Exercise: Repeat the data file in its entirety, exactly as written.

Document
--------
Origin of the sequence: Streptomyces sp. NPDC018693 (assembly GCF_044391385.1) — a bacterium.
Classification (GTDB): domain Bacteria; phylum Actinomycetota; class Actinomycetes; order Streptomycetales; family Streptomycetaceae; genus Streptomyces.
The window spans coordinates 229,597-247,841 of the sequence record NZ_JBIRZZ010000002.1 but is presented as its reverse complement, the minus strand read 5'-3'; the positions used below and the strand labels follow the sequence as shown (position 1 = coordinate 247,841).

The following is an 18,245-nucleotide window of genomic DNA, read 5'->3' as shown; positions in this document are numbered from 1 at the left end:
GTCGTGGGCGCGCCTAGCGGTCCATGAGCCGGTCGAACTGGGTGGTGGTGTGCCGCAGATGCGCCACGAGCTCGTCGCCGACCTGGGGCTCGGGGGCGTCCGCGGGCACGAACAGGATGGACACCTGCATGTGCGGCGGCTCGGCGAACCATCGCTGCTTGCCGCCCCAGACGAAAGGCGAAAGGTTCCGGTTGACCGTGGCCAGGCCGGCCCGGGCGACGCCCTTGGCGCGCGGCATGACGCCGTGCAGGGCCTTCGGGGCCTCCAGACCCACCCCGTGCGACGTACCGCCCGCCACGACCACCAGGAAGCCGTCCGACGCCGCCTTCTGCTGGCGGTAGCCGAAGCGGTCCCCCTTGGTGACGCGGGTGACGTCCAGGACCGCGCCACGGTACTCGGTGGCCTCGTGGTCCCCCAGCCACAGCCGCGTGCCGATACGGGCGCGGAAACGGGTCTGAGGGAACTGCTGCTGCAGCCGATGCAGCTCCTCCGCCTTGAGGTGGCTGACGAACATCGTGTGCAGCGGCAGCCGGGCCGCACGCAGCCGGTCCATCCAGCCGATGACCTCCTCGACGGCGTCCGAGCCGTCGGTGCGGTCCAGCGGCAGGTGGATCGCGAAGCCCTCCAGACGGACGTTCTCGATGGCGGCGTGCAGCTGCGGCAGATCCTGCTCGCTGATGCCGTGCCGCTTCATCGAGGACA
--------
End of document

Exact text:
Origin of the sequence: Streptomyces sp. NPDC018693 (assembly GCF_044391385.1) — a bacterium.
Classification (GTDB): domain Bacteria; phylum Actinomycetota; class Actinomycetes; order Streptomycetales; family Streptomycetaceae; genus Streptomyces.
The window spans coordinates 229,597-247,841 of the sequence record NZ_JBIRZZ010000002.1 but is presented as its reverse complement, the minus strand read 5'-3'; the positions used below and the strand labels follow the sequence as shown (position 1 = coordinate 247,841).

The following is an 18,245-nucleotide window of genomic DNA, read 5'->3' as shown; positions in this document are numbered from 1 at the left end:
GTCGTGGGCGCGCCTAGCGGTCCATGAGCCGGTCGAACTGGGTGGTGGTGTGCCGCAGATGCGCCACGAGCTCGTCGCCGACCTGGGGCTCGGGGGCGTCCGCGGGCACGAACAGGATGGACACCTGCATGTGCGGCGGCTCGGCGAACCATCGCTGCTTGCCGCCCCAGACGAAAGGCGAAAGGTTCCGGTTGACCGTGGCCAGGCCGGCCCGGGCGACGCCCTTGGCGCGCGGCATGACGCCGTGCAGGGCCTTCGGGGCCTCCAGACCCACCCCGTGCGACGTACCGCCCGCCACGACCACCAGGAAGCCGTCCGACGCCGCCTTCTGCTGGCGGTAGCCGAAGCGGTCCCCCTTGGTGACGCGGGTGACGTCCAGGACCGCGCCACGGTACTCGGTGGCCTCGTGGTCCCCCAGCCACAGCCGCGTGCCGATACGGGCGCGGAAACGGGTCTGAGGGAACTGCTGCTGCAGCCGATGCAGCTCCTCCGCCTTGAGGTGGCTGACGAACATCGTGTGCAGCGGCAGCCGGGCCGCACGCAGCCGGTCCATCCAGCCGATGACCTCCTCGACGGCGTCCGAGCCGTCGGTGCGGTCCAGCGGCAGGTGGATCGCGAAGCCCTCCAGACGGACGTTCTCGATGGCGGCGTGCAGCTGCGGCAGATCCTGCTCGCTGATGCCGTGCCGCTTCATCGAGGACA